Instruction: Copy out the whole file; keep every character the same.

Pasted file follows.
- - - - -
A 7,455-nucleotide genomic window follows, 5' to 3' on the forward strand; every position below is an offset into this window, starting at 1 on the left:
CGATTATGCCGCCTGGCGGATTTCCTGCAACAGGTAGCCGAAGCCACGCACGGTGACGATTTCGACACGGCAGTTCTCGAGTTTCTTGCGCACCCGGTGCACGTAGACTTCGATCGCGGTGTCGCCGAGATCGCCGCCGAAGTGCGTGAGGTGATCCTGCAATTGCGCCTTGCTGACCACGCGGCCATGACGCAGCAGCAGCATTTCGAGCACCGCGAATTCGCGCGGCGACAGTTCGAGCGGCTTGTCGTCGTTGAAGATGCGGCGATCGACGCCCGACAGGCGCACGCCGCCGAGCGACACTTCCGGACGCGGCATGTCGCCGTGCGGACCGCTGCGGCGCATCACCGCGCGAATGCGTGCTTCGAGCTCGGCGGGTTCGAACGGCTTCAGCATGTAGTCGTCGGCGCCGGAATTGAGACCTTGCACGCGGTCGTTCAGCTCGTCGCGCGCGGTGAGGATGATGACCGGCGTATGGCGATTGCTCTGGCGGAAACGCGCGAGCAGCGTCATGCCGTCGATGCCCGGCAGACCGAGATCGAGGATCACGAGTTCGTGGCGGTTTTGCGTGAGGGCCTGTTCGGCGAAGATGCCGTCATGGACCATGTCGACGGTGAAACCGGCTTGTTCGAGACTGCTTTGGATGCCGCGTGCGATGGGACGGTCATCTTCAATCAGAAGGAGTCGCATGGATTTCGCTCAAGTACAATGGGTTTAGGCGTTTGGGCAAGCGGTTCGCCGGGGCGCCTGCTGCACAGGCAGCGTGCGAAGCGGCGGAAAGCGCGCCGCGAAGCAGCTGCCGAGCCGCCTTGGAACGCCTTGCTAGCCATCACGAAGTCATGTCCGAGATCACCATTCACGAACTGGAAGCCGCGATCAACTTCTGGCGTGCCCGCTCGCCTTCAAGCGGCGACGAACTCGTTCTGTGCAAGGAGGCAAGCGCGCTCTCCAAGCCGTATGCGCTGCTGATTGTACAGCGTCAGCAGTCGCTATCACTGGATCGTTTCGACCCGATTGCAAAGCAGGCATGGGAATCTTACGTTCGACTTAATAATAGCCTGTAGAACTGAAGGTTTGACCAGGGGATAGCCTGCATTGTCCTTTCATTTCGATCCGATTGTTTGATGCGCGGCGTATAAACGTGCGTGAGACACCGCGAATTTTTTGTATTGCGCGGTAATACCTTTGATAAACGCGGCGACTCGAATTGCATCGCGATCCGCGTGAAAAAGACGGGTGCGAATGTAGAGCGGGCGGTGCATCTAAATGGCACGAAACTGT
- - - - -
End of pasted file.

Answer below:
A 7,455-nucleotide genomic window follows, 5' to 3' on the forward strand; every position below is an offset into this window, starting at 1 on the left:
CGATTATGCCGCCTGGCGGATTTCCTGCAACAGGTAGCCGAAGCCACGCACGGTGACGATTTCGACACGGCAGTTCTCGAGTTTCTTGCGCACCCGGTGCACGTAGACTTCGATCGCGGTGTCGCCGAGATCGCCGCCGAAGTGCGTGAGGTGATCCTGCAATTGCGCCTTGCTGACCACGCGGCCATGACGCAGCAGCAGCATTTCGAGCACCGCGAATTCGCGCGGCGACAGTTCGAGCGGCTTGTCGTCGTTGAAGATGCGGCGATCGACGCCCGACAGGCGCACGCCGCCGAGCGACACTTCCGGACGCGGCATGTCGCCGTGCGGACCGCTGCGGCGCATCACCGCGCGAATGCGTGCTTCGAGCTCGGCGGGTTCGAACGGCTTCAGCATGTAGTCGTCGGCGCCGGAATTGAGACCTTGCACGCGGTCGTTCAGCTCGTCGCGCGCGGTGAGGATGATGACCGGCGTATGGCGATTGCTCTGGCGGAAACGCGCGAGCAGCGTCATGCCGTCGATGCCCGGCAGACCGAGATCGAGGATCACGAGTTCGTGGCGGTTTTGCGTGAGGGCCTGTTCGGCGAAGATGCCGTCATGGACCATGTCGACGGTGAAACCGGCTTGTTCGAGACTGCTTTGGATGCCGCGTGCGATGGGACGGTCATCTTCAATCAGAAGGAGTCGCATGGATTTCGCTCAAGTACAATGGGTTTAGGCGTTTGGGCAAGCGGTTCGCCGGGGCGCCTGCTGCACAGGCAGCGTGCGAAGCGGCGGAAAGCGCGCCGCGAAGCAGCTGCCGAGCCGCCTTGGAACGCCTTGCTAGCCATCACGAAGTCATGTCCGAGATCACCATTCACGAACTGGAAGCCGCGATCAACTTCTGGCGTGCCCGCTCGCCTTCAAGCGGCGACGAACTCGTTCTGTGCAAGGAGGCAAGCGCGCTCTCCAAGCCGTATGCGCTGCTGATTGTACAGCGTCAGCAGTCGCTATCACTGGATCGTTTCGACCCGATTGCAAAGCAGGCATGGGAATCTTACGTTCGACTTAATAATAGCCTGTAGAACTGAAGGTTTGACCAGGGGATAGCCTGCATTGTCCTTTCATTTCGATCCGATTGTTTGATGCGCGGCGTATAAACGTGCGTGAGACACCGCGAATTTTTTGTATTGCGCGGTAATACCTTTGATAAACGCGGCGACTCGAATTGCATCGCGATCCGCGTGAAAAAGACGGGTGCGAATGTAGAGCGGGCGGTGCATCTAAATGGCACGAAACTGT